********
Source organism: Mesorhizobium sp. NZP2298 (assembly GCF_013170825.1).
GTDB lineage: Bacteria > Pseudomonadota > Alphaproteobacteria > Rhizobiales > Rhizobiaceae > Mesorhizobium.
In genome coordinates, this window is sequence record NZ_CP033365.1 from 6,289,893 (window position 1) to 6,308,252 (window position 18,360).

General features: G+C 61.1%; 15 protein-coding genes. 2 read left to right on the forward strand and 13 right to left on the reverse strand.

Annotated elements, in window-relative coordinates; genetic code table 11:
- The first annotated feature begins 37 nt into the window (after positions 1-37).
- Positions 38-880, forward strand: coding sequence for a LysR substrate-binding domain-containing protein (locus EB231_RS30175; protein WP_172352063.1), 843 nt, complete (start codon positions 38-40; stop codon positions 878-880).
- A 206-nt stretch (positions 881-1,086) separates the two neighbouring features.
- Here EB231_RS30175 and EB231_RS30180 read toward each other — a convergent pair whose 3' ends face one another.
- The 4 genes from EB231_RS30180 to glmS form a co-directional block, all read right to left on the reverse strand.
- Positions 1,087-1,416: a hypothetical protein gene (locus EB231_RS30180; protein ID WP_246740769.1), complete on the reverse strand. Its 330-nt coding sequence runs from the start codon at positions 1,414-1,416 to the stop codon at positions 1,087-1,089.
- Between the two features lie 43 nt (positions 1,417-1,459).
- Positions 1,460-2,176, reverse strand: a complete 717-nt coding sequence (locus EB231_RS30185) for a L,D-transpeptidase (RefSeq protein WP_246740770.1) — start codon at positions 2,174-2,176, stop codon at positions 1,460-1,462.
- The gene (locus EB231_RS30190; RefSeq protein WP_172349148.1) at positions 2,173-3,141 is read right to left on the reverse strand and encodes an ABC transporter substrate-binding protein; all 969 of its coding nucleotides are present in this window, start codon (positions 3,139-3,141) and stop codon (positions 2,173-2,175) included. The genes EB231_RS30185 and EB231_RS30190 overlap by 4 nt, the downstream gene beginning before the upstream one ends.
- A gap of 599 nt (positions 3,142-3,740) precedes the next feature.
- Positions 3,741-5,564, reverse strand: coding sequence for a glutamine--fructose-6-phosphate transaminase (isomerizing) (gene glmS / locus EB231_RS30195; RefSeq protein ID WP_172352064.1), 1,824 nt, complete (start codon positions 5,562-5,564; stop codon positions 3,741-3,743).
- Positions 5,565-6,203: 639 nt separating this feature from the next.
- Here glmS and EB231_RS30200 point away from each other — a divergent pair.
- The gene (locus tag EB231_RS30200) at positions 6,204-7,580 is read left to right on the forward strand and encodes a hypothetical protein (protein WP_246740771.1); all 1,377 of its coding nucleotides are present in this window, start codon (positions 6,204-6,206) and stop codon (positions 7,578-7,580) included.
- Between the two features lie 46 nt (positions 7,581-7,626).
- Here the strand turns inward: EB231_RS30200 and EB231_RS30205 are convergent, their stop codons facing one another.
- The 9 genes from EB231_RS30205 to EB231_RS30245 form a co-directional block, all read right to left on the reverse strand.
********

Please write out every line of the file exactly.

Source organism: Mesorhizobium sp. NZP2298 (assembly GCF_013170825.1).
GTDB lineage: Bacteria > Pseudomonadota > Alphaproteobacteria > Rhizobiales > Rhizobiaceae > Mesorhizobium.
In genome coordinates, this window is sequence record NZ_CP033365.1 from 6,289,893 (window position 1) to 6,308,252 (window position 18,360).

General features: G+C 61.1%; 15 protein-coding genes. 2 read left to right on the forward strand and 13 right to left on the reverse strand.

Annotated elements, in window-relative coordinates; genetic code table 11:
- The first annotated feature begins 37 nt into the window (after positions 1-37).
- Positions 38-880, forward strand: coding sequence for a LysR substrate-binding domain-containing protein (locus EB231_RS30175; protein WP_172352063.1), 843 nt, complete (start codon positions 38-40; stop codon positions 878-880).
- A 206-nt stretch (positions 881-1,086) separates the two neighbouring features.
- Here EB231_RS30175 and EB231_RS30180 read toward each other — a convergent pair whose 3' ends face one another.
- The 4 genes from EB231_RS30180 to glmS form a co-directional block, all read right to left on the reverse strand.
- Positions 1,087-1,416: a hypothetical protein gene (locus EB231_RS30180; protein ID WP_246740769.1), complete on the reverse strand. Its 330-nt coding sequence runs from the start codon at positions 1,414-1,416 to the stop codon at positions 1,087-1,089.
- Between the two features lie 43 nt (positions 1,417-1,459).
- Positions 1,460-2,176, reverse strand: a complete 717-nt coding sequence (locus EB231_RS30185) for a L,D-transpeptidase (RefSeq protein WP_246740770.1) — start codon at positions 2,174-2,176, stop codon at positions 1,460-1,462.
- The gene (locus EB231_RS30190; RefSeq protein WP_172349148.1) at positions 2,173-3,141 is read right to left on the reverse strand and encodes an ABC transporter substrate-binding protein; all 969 of its coding nucleotides are present in this window, start codon (positions 3,139-3,141) and stop codon (positions 2,173-2,175) included. The genes EB231_RS30185 and EB231_RS30190 overlap by 4 nt, the downstream gene beginning before the upstream one ends.
- A gap of 599 nt (positions 3,142-3,740) precedes the next feature.
- Positions 3,741-5,564, reverse strand: coding sequence for a glutamine--fructose-6-phosphate transaminase (isomerizing) (gene glmS / locus EB231_RS30195; RefSeq protein ID WP_172352064.1), 1,824 nt, complete (start codon positions 5,562-5,564; stop codon positions 3,741-3,743).
- Positions 5,565-6,203: 639 nt separating this feature from the next.
- Here glmS and EB231_RS30200 point away from each other — a divergent pair.
- The gene (locus tag EB231_RS30200) at positions 6,204-7,580 is read left to right on the forward strand and encodes a hypothetical protein (protein WP_246740771.1); all 1,377 of its coding nucleotides are present in this window, start codon (positions 6,204-6,206) and stop codon (positions 7,578-7,580) included.
- Between the two features lie 46 nt (positions 7,581-7,626).
- Here the strand turns inward: EB231_RS30200 and EB231_RS30205 are convergent, their stop codons facing one another.
- The 9 genes from EB231_RS30205 to EB231_RS30245 form a co-directional block, all read right to left on the reverse strand.